Three-dimensional motion capture of a smile in repaired unilateral cleft lip: What’s our vector, victor?

James R. Seaward, Bar Y. Ainuz, Connie Zhao, Rami R. Hallac

Research output: Contribution to journalArticlepeer-review

1 Scopus citations


Introduction: Following surgical repair, patients with unilateral cleft lip (UCL) exhibit dynamic asymmetry during facial expressions compared to healthy individuals. Previous studies using Euclidean distances to describe this asymmetry fail to take the direction of the movement into account. The aim of this study is to compare differences in participants with UCL and controls using analysis of motion vectors during facial expressions. Methods: In this cross-sectional study, twenty-six pediatric participants were recruited: 13 participants with repaired left UCL and 13 participants with no craniofacial diagnosis. Participants were recorded performing a maximal smile by a 4D stereophotogrammetric system. Phases of the smile were divided into closed lip and open lip smiles. Ten regions of interest were analyzed: subnasal area, upper lip, lower lip, oral commissure, and ala on both sides. The motion vectors were calculated and vector magnitude and direction for each region was compared. Results: Between cleft and control groups, the differences in vector direction were greater than the magnitude differences. Significant differences in vector direction were identified at both oral commissures in the closed lip smile; and at the oral commissure, subnasal, upper lip, and lower lip regions during open lip smile. Conclusions: Vector analysis demonstrated significant movement asymmetry during facial animation in participants following UCL repair, not previously identified when analyzing magnitude of skin displacement.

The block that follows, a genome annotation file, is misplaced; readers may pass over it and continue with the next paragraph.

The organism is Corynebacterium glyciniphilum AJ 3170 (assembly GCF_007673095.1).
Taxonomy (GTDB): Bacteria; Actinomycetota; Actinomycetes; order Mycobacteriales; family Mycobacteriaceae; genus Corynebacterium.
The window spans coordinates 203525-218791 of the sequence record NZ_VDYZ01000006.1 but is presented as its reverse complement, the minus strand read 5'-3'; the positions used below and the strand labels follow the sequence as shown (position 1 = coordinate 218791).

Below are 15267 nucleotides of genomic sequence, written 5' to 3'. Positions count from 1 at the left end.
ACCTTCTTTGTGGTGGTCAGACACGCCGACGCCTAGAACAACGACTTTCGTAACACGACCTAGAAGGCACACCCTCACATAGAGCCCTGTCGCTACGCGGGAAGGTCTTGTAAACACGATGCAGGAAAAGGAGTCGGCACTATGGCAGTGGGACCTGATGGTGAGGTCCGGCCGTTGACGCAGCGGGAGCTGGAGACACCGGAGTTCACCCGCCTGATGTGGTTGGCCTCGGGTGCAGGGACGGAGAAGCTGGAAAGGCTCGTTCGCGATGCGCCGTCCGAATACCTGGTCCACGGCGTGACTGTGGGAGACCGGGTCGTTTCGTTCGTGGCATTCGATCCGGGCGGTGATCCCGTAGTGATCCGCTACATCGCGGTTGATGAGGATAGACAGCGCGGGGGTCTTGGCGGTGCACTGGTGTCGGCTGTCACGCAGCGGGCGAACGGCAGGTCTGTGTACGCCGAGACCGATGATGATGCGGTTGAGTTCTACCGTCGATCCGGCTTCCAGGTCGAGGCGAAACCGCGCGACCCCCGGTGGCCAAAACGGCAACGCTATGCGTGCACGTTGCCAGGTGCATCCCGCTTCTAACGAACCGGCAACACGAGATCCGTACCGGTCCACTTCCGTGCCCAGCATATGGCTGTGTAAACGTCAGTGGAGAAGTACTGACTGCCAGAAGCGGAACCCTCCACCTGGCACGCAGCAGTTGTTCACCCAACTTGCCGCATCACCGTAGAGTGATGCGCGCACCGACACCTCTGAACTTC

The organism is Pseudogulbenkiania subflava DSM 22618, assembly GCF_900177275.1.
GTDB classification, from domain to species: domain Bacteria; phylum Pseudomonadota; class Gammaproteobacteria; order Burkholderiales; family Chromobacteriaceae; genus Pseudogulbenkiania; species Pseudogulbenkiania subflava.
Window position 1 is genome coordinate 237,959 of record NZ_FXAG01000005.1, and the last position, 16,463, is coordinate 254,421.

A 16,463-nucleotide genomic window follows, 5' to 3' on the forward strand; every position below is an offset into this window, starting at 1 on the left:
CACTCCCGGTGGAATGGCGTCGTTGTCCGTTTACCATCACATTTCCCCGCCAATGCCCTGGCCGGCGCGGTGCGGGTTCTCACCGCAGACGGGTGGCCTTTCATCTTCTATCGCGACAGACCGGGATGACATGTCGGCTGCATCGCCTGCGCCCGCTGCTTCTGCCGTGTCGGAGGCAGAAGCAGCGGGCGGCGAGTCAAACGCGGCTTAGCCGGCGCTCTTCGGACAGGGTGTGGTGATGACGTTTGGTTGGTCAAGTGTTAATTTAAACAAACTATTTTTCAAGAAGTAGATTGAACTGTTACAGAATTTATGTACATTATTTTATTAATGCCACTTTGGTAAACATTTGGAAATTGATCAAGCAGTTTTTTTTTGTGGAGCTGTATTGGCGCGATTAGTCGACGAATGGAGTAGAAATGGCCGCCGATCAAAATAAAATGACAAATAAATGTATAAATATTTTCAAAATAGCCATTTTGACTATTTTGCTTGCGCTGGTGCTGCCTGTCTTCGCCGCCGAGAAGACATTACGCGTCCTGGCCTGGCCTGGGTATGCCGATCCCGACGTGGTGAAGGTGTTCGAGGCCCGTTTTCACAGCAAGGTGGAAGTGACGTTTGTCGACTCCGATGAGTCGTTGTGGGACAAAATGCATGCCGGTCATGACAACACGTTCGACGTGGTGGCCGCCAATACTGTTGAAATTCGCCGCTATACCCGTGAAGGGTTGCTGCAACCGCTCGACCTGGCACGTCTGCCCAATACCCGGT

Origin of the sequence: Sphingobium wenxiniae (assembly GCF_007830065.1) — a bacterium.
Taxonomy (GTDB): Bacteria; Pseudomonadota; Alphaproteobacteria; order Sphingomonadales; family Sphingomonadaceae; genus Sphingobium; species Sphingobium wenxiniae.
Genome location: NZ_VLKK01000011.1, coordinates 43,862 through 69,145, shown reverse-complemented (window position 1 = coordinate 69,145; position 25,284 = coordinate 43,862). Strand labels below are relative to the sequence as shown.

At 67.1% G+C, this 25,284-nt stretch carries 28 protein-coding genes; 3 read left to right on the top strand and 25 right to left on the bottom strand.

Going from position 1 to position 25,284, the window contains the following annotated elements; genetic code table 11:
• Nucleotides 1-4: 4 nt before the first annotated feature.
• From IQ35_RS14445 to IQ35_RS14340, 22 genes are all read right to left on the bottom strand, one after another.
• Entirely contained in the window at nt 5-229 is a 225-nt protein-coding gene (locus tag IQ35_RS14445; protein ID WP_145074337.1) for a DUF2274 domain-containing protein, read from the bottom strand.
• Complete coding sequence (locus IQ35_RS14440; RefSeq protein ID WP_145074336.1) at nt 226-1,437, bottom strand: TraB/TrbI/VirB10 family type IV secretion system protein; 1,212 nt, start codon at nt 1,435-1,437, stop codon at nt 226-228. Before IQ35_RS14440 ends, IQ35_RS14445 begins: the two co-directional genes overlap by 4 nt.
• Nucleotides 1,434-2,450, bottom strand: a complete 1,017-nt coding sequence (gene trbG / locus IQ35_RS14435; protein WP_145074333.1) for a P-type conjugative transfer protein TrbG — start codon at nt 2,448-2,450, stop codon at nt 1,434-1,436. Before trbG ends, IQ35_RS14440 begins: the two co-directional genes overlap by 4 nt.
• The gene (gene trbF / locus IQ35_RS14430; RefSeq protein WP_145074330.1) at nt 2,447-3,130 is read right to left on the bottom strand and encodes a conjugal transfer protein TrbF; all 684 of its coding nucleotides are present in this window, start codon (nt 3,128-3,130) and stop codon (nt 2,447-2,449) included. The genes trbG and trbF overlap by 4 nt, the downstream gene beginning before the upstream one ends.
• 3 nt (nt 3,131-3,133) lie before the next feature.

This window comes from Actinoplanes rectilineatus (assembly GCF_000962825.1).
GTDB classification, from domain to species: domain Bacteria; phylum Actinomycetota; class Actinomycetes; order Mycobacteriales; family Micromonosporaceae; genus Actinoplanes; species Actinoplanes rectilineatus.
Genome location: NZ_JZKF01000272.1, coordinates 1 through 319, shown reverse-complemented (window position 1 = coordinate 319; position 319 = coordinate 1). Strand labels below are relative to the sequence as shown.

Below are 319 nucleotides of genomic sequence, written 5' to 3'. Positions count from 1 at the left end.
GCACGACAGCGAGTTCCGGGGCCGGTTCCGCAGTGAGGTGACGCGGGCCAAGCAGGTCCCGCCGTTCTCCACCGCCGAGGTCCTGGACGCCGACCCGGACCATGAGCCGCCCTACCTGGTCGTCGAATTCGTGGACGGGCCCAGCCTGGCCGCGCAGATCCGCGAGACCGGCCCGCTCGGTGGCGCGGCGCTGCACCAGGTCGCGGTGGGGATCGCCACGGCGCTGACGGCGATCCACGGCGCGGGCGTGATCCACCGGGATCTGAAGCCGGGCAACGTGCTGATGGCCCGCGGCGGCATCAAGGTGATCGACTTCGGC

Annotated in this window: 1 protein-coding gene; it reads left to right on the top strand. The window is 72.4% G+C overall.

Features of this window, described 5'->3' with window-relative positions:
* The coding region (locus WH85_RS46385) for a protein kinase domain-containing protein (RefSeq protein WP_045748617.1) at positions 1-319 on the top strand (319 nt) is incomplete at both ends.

Original languageEnglish (US)
Pages (from-to)469-474
Number of pages6
JournalJournal of Craniofacial Surgery
Issue number2
StatePublished - Mar 1 2022


  • 4D imaging
  • Smile
  • Unilateral cleft lip
  • Vector deviation
  • Video stereophotogrammetry

ASJC Scopus subject areas

  • Surgery
  • Otorhinolaryngology


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